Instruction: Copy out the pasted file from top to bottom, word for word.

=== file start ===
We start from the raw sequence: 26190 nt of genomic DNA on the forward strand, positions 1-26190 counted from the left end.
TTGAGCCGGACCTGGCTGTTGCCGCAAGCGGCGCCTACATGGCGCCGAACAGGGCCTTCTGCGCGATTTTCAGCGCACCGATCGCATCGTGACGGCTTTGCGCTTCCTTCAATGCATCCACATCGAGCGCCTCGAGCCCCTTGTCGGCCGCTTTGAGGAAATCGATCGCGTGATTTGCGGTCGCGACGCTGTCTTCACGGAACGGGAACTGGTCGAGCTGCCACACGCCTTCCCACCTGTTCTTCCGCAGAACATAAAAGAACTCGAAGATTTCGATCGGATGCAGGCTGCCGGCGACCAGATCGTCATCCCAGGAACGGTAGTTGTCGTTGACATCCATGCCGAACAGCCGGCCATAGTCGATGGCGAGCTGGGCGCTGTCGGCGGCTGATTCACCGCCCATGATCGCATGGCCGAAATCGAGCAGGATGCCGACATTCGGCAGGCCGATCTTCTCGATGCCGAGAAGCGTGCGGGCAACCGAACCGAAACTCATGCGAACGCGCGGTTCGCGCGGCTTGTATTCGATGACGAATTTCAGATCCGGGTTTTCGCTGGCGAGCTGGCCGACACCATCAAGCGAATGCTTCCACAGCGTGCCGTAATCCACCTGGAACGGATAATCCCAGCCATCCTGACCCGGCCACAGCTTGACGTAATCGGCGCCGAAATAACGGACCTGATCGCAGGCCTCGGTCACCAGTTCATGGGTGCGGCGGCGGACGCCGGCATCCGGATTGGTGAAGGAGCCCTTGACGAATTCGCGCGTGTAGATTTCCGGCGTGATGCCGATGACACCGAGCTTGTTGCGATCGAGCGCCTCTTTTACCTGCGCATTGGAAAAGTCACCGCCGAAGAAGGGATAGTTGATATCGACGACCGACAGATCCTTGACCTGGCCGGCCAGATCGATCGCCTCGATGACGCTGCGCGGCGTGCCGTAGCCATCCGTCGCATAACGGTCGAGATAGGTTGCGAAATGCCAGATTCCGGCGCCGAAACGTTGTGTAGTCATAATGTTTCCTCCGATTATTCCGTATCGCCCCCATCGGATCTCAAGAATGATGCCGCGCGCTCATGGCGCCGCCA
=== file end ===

We start from the raw sequence: 26190 nt of genomic DNA on the forward strand, positions 1-26190 counted from the left end.
TTGAGCCGGACCTGGCTGTTGCCGCAAGCGGCGCCTACATGGCGCCGAACAGGGCCTTCTGCGCGATTTTCAGCGCACCGATCGCATCGTGACGGCTTTGCGCTTCCTTCAATGCATCCACATCGAGCGCCTCGAGCCCCTTGTCGGCCGCTTTGAGGAAATCGATCGCGTGATTTGCGGTCGCGACGCTGTCTTCACGGAACGGGAACTGGTCGAGCTGCCACACGCCTTCCCACCTGTTCTTCCGCAGAACATAAAAGAACTCGAAGATTTCGATCGGATGCAGGCTGCCGGCGACCAGATCGTCATCCCAGGAACGGTAGTTGTCGTTGACATCCATGCCGAACAGCCGGCCATAGTCGATGGCGAGCTGGGCGCTGTCGGCGGCTGATTCACCGCCCATGATCGCATGGCCGAAATCGAGCAGGATGCCGACATTCGGCAGGCCGATCTTCTCGATGCCGAGAAGCGTGCGGGCAACCGAACCGAAACTCATGCGAACGCGCGGTTCGCGCGGCTTGTATTCGATGACGAATTTCAGATCCGGGTTTTCGCTGGCGAGCTGGCCGACACCATCAAGCGAATGCTTCCACAGCGTGCCGTAATCCACCTGGAACGGATAATCCCAGCCATCCTGACCCGGCCACAGCTTGACGTAATCGGCGCCGAAATAACGGACCTGATCGCAGGCCTCGGTCACCAGTTCATGGGTGCGGCGGCGGACGCCGGCATCCGGATTGGTGAAGGAGCCCTTGACGAATTCGCGCGTGTAGATTTCCGGCGTGATGCCGATGACACCGAGCTTGTTGCGATCGAGCGCCTCTTTTACCTGCGCATTGGAAAAGTCACCGCCGAAGAAGGGATAGTTGATATCGACGACCGACAGATCCTTGACCTGGCCGGCCAGATCGATCGCCTCGATGACGCTGCGCGGCGTGCCGTAGCCATCCGTCGCATAACGGTCGAGATAGGTTGCGAAATGCCAGATTCCGGCGCCGAAACGTTGTGTAGTCATAATGTTTCCTCCGATTATTCCGTATCGCCCCCATCGGATCTCAAGAATGATGCCGCGCGCTCATGGCGCCGCCA